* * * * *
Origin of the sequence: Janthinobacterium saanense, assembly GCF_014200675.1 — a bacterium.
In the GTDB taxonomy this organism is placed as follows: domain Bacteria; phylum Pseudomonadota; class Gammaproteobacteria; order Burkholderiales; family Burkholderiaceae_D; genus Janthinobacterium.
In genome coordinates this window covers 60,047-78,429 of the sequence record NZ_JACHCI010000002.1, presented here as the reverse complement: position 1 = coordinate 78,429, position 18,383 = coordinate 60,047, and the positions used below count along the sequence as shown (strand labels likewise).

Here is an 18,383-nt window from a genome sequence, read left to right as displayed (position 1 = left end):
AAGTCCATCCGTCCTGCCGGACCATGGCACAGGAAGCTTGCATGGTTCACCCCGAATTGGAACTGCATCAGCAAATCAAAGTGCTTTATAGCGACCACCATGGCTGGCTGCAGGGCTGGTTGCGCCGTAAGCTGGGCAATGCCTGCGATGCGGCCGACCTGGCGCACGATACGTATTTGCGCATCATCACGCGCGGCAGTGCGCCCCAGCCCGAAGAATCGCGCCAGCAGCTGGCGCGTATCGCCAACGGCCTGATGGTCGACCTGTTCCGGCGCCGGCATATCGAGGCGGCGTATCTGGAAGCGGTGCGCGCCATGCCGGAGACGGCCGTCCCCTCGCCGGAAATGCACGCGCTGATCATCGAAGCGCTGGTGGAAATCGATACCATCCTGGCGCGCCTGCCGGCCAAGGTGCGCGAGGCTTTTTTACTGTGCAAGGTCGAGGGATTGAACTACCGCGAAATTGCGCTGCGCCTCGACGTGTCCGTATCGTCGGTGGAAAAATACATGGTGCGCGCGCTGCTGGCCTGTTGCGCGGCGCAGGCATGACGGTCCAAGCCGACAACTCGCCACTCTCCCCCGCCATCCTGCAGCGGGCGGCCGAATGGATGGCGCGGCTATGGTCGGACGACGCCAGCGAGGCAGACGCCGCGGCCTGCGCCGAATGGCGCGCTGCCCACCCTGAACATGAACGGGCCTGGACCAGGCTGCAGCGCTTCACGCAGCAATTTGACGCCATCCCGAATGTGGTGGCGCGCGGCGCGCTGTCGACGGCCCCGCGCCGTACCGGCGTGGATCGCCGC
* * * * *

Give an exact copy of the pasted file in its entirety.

Origin of the sequence: Janthinobacterium saanense, assembly GCF_014200675.1 — a bacterium.
In the GTDB taxonomy this organism is placed as follows: domain Bacteria; phylum Pseudomonadota; class Gammaproteobacteria; order Burkholderiales; family Burkholderiaceae_D; genus Janthinobacterium.
In genome coordinates this window covers 60,047-78,429 of the sequence record NZ_JACHCI010000002.1, presented here as the reverse complement: position 1 = coordinate 78,429, position 18,383 = coordinate 60,047, and the positions used below count along the sequence as shown (strand labels likewise).

Here is an 18,383-nt window from a genome sequence, read left to right as displayed (position 1 = left end):
AAGTCCATCCGTCCTGCCGGACCATGGCACAGGAAGCTTGCATGGTTCACCCCGAATTGGAACTGCATCAGCAAATCAAAGTGCTTTATAGCGACCACCATGGCTGGCTGCAGGGCTGGTTGCGCCGTAAGCTGGGCAATGCCTGCGATGCGGCCGACCTGGCGCACGATACGTATTTGCGCATCATCACGCGCGGCAGTGCGCCCCAGCCCGAAGAATCGCGCCAGCAGCTGGCGCGTATCGCCAACGGCCTGATGGTCGACCTGTTCCGGCGCCGGCATATCGAGGCGGCGTATCTGGAAGCGGTGCGCGCCATGCCGGAGACGGCCGTCCCCTCGCCGGAAATGCACGCGCTGATCATCGAAGCGCTGGTGGAAATCGATACCATCCTGGCGCGCCTGCCGGCCAAGGTGCGCGAGGCTTTTTTACTGTGCAAGGTCGAGGGATTGAACTACCGCGAAATTGCGCTGCGCCTCGACGTGTCCGTATCGTCGGTGGAAAAATACATGGTGCGCGCGCTGCTGGCCTGTTGCGCGGCGCAGGCATGACGGTCCAAGCCGACAACTCGCCACTCTCCCCCGCCATCCTGCAGCGGGCGGCCGAATGGATGGCGCGGCTATGGTCGGACGACGCCAGCGAGGCAGACGCCGCGGCCTGCGCCGAATGGCGCGCTGCCCACCCTGAACATGAACGGGCCTGGACCAGGCTGCAGCGCTTCACGCAGCAATTTGACGCCATCCCGAATGTGGTGGCGCGCGGCGCGCTGTCGACGGCCCCGCGCCGTACCGGCGTGGATCGCCGC